Mitigation Strategies: Rice field • Mitigation strategies include: - reduction of methane production; increasing methane oxidation, lowering methane transport through the plant ••Selection of cultivars with low exudation rates Selection of cultivars with low exudation rates •• To keep the soil as dry as possible in the off- rice season : : adverse environmental To keep the soil as dry as possible in the off- rice season adverse environmental condition for methanogenesis condition for methanogenesis ••Use of fertilizer: ammonium nitrate and sulphate instead of urea Use of fertilizer: ammonium nitrate and sulphate instead of ureaCurrent information is insufficient for the development of technologyand strategy for reduction in methane emission To improve the knowldgement of methanogens and Phillipot et al. (2009), methanotrophic bacteria in soil and in roots Dubey (2005) 18
Mitigation Strategy: anaerobic treatment of manure and vinasse Aim: to apply anaerobic technology to Aim: to apply anaerobic technology to PRODUCE METHANE for BIOENERGY PRODUCE METHANE for BIOENERGY PURPOSES PURPOSES Land applications (N, K, P) pathogenic microorganisms Methane has a high energy value (ΔHo= 816 kJ/mol or 102 kJ/e- eq) that can be captured through combustion and used for space heating or eletricity 19
• Studies have been carried out to better understand the anaerobicprocess in order to control the process and achieve optimum biogas yiel Configuration of reactors Support medium UASB Polyhurethane foam HAIB • Effect of inhibitory substances: ammounium, salt content, sulphate, temperature Lettinga (1980) 20 Foresti et al. (1995)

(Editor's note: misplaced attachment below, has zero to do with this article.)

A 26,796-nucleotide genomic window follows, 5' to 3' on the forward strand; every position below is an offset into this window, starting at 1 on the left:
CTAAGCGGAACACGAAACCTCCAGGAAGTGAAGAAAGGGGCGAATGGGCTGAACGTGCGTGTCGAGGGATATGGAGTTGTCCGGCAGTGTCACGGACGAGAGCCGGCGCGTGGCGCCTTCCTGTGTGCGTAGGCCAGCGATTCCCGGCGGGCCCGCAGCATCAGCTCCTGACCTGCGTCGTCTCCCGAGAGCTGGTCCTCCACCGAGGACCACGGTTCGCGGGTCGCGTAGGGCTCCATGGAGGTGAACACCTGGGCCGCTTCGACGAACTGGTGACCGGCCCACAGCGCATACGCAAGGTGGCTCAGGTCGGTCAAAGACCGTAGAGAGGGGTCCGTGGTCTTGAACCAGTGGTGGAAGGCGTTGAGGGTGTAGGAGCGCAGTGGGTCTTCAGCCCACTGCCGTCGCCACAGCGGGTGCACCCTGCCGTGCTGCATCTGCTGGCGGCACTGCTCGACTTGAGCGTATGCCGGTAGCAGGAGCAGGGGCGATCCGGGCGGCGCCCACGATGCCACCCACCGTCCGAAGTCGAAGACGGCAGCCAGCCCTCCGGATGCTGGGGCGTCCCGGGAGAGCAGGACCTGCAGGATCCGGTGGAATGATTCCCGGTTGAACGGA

Microorganisms – biodigestors treating manure slurries• Methanosarcinaceae and Methanobacteriales are predominant in anaerobic reactors treating different kinds of manure• Due to high levels of ammonium, pointig out the importance of hydrogenotrophic methanogenesis (Netmman et al., 2010) Methanomicrobium Methanobrevibacter Methanosarcina 21
Microorganisms – biodigestors treating vinasse• Acetoclastic and hydrogenothrophic methanogens Methanomicrobium sp Methanosaeta Methanosarcina microbewiki Araújo et al. (2003) bacmap.wishartlab.com••Termophilic process ––vinasse is produced at high temperatures (80-900C) Termophilic process vinasse is produced at high temperatures (80-900C)Souza et al. (1992); Viana (2006); Ribas (2006) Souza et al. (1992); Viana (2006); Ribas (2006) - sludge stable among harvests - It is necessary to decrease temperature - process is faster than mesophilic 22
Hydrogen and methane production Use of two -stage bioreactors to produce hydrogen and methane Vinasse Acidogenic Acidogenic Methanogenic Methanogenic reactor reactor reactor reactor H2 and acids production Consumption of acids and production of methanePeixoto et al. (2012) 23
Conclusions Emissions of methane from agriculture activities are a Emissions of methane from agriculture activities are aworlwide problem, mainly regarding enteric fermentation, rice worlwide problem, mainly regarding enteric fermentation, ricefield and manure managment field and manure managment In Brazil: contribution of vinasse used as fertilizer In Brazil: contribution of vinasse used as fertilizer Studies have shown that there are mitigation strategies, however a better understanding of the microorganisms, the factors affecting symbiotic relation with other microbial population and their environment, also long term expriments are needed to implement MS 24
Brazil• Studies focused on microbial diversity: Amazon and Pantanal 25